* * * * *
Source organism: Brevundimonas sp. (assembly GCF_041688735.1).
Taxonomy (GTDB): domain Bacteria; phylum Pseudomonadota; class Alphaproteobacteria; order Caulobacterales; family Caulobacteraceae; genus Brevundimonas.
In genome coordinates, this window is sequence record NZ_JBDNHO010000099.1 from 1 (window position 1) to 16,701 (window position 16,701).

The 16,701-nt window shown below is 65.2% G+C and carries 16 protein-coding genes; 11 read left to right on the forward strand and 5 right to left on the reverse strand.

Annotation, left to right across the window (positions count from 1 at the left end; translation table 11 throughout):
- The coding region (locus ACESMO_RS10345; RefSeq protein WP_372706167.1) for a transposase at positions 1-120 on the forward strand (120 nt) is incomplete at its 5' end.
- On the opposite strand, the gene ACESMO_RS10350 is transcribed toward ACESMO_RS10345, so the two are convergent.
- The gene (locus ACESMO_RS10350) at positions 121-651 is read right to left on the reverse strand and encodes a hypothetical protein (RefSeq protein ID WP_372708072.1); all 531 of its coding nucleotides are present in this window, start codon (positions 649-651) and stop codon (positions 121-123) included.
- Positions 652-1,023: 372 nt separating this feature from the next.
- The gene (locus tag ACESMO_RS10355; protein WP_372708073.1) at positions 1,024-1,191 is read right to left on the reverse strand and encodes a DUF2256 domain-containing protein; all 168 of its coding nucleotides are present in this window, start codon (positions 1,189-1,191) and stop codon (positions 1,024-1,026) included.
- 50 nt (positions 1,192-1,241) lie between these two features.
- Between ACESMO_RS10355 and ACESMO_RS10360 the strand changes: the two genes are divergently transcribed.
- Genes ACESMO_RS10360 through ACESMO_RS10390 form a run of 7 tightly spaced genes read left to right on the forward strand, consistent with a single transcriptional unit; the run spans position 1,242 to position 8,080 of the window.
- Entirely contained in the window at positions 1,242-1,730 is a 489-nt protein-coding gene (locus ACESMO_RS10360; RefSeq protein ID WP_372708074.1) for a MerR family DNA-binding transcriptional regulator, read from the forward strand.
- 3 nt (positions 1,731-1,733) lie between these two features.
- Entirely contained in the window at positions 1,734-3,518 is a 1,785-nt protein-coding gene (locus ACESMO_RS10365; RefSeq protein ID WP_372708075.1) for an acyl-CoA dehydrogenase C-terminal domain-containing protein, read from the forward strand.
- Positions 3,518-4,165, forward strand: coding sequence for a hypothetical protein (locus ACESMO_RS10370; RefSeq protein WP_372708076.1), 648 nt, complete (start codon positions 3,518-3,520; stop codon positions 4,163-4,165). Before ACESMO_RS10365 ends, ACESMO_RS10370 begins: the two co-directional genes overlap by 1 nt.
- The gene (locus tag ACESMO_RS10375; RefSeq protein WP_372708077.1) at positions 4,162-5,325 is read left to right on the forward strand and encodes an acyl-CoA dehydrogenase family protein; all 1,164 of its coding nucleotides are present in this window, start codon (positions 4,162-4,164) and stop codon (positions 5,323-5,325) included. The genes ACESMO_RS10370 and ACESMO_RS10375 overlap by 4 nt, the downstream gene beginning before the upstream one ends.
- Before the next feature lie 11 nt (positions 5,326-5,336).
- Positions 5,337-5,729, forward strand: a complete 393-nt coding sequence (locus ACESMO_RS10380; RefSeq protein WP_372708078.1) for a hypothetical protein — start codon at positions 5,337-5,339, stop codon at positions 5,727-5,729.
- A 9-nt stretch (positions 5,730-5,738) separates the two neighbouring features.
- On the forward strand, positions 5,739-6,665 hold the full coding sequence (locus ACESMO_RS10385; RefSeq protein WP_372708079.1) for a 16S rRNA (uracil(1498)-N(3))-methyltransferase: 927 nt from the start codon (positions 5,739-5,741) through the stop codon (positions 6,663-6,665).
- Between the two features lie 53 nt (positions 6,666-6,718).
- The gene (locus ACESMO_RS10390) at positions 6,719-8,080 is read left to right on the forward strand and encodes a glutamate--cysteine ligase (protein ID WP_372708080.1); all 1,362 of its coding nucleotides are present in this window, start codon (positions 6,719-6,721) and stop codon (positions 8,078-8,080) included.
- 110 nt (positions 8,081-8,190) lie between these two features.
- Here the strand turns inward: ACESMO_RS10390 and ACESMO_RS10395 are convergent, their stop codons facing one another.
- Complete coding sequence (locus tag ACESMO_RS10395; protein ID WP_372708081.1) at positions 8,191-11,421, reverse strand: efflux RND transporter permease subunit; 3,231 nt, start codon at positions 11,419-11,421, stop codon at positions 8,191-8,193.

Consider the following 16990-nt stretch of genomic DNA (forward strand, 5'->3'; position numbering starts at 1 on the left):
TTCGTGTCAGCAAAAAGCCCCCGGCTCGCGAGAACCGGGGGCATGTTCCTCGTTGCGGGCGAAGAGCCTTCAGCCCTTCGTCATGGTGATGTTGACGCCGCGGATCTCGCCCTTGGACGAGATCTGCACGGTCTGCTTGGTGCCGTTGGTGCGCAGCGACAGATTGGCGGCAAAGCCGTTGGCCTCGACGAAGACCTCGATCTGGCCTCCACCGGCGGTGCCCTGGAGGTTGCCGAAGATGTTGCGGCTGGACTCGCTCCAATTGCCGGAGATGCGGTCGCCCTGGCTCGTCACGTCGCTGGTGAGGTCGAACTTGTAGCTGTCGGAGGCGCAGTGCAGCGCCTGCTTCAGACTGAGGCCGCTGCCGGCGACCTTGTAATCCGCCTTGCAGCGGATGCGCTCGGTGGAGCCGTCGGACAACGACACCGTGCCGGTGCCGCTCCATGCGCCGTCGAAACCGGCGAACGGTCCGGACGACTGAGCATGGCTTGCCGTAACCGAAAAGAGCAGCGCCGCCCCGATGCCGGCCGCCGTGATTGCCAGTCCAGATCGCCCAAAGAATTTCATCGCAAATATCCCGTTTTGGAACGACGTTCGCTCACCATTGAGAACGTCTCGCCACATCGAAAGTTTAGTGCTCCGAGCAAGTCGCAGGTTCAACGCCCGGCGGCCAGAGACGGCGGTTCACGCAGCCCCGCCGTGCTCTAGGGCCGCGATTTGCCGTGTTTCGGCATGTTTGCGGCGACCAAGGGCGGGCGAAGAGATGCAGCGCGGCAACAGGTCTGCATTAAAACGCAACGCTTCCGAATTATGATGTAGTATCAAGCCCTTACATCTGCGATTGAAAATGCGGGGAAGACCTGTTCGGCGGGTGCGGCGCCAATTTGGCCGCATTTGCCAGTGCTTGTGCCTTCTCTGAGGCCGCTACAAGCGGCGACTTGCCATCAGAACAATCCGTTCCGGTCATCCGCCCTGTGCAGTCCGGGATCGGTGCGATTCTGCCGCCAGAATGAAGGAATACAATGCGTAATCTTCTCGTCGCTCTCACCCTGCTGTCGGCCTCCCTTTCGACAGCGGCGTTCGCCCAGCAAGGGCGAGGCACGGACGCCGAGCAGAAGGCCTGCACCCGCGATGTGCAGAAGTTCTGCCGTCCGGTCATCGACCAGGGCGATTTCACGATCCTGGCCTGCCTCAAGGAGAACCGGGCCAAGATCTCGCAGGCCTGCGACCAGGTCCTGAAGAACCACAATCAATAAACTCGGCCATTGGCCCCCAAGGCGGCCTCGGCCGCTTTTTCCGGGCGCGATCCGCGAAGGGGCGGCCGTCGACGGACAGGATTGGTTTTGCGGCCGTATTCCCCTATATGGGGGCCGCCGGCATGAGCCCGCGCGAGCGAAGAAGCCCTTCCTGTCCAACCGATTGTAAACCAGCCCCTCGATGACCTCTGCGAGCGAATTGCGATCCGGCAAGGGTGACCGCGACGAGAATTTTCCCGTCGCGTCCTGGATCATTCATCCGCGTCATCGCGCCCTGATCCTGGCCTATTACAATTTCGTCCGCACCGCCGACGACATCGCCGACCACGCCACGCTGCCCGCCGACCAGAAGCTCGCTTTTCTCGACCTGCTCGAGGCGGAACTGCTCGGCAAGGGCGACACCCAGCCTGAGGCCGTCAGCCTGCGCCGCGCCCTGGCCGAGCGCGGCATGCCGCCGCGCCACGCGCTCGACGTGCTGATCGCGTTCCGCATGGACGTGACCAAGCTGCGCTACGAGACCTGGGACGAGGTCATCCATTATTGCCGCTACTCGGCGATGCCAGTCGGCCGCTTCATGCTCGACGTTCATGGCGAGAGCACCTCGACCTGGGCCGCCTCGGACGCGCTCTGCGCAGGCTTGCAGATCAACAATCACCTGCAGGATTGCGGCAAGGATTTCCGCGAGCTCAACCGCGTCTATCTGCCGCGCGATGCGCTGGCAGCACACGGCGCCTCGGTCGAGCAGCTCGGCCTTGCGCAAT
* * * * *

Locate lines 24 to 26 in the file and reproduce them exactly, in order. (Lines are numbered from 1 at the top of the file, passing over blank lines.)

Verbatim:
- The gene (locus ACESMO_RS10390) at positions 6,719-8,080 is read left to right on the forward strand and encodes a glutamate--cysteine ligase (protein ID WP_372708080.1); all 1,362 of its coding nucleotides are present in this window, start codon (positions 6,719-6,721) and stop codon (positions 8,078-8,080) included.
- 110 nt (positions 8,081-8,190) lie between these two features.
- Here the strand turns inward: ACESMO_RS10390 and ACESMO_RS10395 are convergent, their stop codons facing one another.